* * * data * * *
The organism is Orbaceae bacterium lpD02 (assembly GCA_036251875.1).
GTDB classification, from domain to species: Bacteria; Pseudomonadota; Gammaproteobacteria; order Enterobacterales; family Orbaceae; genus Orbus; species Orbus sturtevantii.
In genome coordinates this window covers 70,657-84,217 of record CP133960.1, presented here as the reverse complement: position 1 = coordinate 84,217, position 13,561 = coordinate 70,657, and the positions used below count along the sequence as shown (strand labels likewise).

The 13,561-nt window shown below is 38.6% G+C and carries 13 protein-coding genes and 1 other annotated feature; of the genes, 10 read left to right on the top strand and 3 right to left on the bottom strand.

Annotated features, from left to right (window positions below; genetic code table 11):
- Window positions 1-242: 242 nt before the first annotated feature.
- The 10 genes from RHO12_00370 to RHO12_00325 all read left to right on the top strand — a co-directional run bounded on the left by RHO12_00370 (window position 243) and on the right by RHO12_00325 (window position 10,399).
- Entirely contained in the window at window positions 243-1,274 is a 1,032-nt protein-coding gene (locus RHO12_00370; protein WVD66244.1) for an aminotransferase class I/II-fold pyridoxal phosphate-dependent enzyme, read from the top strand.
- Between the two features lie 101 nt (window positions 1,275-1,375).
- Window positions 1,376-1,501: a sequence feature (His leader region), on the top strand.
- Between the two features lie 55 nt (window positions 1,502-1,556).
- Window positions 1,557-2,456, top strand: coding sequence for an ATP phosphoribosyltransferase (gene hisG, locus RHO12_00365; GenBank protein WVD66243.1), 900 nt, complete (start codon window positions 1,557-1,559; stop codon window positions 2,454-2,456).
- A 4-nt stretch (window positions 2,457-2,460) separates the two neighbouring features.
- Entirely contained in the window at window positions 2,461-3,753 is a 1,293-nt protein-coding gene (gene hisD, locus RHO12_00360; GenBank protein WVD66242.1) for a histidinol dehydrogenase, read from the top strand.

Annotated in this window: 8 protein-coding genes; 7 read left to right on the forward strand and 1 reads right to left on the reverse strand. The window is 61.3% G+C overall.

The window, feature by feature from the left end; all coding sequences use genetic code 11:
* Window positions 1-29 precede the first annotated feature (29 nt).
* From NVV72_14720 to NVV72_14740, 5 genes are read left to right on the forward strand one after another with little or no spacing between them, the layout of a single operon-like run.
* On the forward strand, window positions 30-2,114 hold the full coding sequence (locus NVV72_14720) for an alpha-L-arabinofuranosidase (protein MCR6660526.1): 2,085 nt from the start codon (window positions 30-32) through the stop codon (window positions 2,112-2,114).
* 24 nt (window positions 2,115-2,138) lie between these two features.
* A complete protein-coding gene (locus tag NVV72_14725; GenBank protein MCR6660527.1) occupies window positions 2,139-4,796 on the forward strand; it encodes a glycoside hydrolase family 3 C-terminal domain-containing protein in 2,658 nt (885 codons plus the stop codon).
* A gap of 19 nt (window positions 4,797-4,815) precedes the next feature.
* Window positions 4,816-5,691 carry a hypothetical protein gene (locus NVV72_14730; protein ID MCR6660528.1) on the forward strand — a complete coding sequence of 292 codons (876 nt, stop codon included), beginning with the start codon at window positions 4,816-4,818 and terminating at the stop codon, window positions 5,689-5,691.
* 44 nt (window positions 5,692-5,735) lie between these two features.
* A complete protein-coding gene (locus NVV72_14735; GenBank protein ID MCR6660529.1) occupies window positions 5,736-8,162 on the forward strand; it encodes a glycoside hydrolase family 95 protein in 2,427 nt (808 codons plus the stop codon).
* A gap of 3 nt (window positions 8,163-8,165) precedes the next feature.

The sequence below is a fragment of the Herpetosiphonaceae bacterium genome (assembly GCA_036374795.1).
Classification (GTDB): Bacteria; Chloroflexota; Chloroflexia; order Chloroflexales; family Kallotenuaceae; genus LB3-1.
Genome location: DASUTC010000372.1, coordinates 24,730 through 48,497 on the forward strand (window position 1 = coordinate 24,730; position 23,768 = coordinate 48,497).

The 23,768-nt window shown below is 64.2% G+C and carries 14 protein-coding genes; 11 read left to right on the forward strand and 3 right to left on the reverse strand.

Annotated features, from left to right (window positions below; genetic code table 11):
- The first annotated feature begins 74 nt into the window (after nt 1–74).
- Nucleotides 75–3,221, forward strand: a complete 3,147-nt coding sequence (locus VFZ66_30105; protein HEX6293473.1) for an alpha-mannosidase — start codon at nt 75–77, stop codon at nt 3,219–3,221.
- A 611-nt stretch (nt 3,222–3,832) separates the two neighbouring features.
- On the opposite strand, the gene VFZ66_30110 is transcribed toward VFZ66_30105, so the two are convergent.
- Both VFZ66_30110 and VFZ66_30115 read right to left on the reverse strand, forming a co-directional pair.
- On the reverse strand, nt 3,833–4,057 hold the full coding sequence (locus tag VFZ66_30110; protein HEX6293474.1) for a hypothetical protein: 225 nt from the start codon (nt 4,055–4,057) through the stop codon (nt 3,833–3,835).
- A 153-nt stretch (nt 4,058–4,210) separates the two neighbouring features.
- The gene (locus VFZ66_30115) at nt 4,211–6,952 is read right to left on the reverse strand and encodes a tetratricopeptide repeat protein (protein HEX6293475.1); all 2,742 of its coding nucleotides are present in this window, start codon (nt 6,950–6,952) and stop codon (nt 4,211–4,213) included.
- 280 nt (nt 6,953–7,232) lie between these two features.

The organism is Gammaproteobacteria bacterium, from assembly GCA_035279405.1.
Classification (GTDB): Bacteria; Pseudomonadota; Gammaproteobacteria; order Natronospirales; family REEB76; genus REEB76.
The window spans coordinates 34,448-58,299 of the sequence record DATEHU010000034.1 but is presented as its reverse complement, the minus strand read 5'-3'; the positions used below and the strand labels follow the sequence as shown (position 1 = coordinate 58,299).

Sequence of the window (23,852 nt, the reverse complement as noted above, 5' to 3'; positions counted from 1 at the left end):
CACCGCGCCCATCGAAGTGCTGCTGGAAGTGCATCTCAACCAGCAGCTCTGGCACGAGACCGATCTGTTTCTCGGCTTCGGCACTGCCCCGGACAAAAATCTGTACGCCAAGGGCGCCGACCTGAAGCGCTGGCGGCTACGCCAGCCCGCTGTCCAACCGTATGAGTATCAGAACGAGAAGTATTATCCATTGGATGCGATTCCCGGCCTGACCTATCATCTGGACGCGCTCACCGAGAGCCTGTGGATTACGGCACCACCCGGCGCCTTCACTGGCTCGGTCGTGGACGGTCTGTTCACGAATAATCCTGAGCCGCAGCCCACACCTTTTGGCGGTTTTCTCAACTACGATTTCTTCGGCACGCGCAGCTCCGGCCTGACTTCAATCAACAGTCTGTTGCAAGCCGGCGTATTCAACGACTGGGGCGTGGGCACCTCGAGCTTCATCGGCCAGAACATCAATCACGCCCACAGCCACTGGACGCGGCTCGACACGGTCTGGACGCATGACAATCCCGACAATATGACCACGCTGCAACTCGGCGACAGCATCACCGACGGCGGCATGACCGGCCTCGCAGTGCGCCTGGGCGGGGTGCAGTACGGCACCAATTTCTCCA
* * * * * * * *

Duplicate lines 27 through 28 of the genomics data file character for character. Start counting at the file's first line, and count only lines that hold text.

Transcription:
The sequence below is a fragment of the Herpetosiphonaceae bacterium genome (assembly GCA_036374795.1).
Classification (GTDB): Bacteria; Chloroflexota; Chloroflexia; order Chloroflexales; family Kallotenuaceae; genus LB3-1.